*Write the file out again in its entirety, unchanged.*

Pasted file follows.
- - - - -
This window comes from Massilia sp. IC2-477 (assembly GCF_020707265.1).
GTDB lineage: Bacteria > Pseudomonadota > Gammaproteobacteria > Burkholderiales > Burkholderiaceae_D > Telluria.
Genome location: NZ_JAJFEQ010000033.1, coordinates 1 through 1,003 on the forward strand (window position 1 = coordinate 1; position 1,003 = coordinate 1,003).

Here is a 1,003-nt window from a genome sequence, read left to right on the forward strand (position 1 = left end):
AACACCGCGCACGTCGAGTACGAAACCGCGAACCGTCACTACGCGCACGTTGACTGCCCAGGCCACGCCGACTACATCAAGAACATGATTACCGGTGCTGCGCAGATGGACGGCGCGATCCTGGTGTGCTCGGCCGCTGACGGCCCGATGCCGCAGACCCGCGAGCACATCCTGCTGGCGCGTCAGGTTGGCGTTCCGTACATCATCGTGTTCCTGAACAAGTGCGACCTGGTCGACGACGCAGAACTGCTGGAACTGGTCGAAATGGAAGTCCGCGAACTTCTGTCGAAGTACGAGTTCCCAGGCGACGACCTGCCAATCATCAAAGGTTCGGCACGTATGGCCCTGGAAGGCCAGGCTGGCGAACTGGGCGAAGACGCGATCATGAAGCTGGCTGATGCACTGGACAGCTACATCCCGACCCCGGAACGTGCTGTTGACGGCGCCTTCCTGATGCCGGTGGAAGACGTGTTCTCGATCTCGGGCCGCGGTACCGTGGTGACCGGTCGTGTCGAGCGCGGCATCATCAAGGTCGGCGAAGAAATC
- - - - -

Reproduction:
This window comes from Massilia sp. IC2-477 (assembly GCF_020707265.1).
GTDB lineage: Bacteria > Pseudomonadota > Gammaproteobacteria > Burkholderiales > Burkholderiaceae_D > Telluria.
Genome location: NZ_JAJFEQ010000033.1, coordinates 1 through 1,003 on the forward strand (window position 1 = coordinate 1; position 1,003 = coordinate 1,003).

Here is a 1,003-nt window from a genome sequence, read left to right on the forward strand (position 1 = left end):
AACACCGCGCACGTCGAGTACGAAACCGCGAACCGTCACTACGCGCACGTTGACTGCCCAGGCCACGCCGACTACATCAAGAACATGATTACCGGTGCTGCGCAGATGGACGGCGCGATCCTGGTGTGCTCGGCCGCTGACGGCCCGATGCCGCAGACCCGCGAGCACATCCTGCTGGCGCGTCAGGTTGGCGTTCCGTACATCATCGTGTTCCTGAACAAGTGCGACCTGGTCGACGACGCAGAACTGCTGGAACTGGTCGAAATGGAAGTCCGCGAACTTCTGTCGAAGTACGAGTTCCCAGGCGACGACCTGCCAATCATCAAAGGTTCGGCACGTATGGCCCTGGAAGGCCAGGCTGGCGAACTGGGCGAAGACGCGATCATGAAGCTGGCTGATGCACTGGACAGCTACATCCCGACCCCGGAACGTGCTGTTGACGGCGCCTTCCTGATGCCGGTGGAAGACGTGTTCTCGATCTCGGGCCGCGGTACCGTGGTGACCGGTCGTGTCGAGCGCGGCATCATCAAGGTCGGCGAAGAAATC